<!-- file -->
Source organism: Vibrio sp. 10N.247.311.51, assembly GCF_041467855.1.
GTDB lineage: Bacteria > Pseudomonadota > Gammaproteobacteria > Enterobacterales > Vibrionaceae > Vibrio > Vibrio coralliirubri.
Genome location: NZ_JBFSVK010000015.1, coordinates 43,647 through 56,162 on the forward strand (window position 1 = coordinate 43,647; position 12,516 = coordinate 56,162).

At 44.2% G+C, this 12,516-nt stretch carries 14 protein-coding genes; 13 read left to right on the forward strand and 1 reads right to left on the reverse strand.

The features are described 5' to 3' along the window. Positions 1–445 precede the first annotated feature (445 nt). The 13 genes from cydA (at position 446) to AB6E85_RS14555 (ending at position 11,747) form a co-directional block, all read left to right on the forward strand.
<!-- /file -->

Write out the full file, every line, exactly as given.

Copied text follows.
Source organism: Vibrio sp. 10N.247.311.51, assembly GCF_041467855.1.
GTDB lineage: Bacteria > Pseudomonadota > Gammaproteobacteria > Enterobacterales > Vibrionaceae > Vibrio > Vibrio coralliirubri.
Genome location: NZ_JBFSVK010000015.1, coordinates 43,647 through 56,162 on the forward strand (window position 1 = coordinate 43,647; position 12,516 = coordinate 56,162).

At 44.2% G+C, this 12,516-nt stretch carries 14 protein-coding genes; 13 read left to right on the forward strand and 1 reads right to left on the reverse strand.

The features are described 5' to 3' along the window. Positions 1–445 precede the first annotated feature (445 nt). The 13 genes from cydA (at position 446) to AB6E85_RS14555 (ending at position 11,747) form a co-directional block, all read left to right on the forward strand.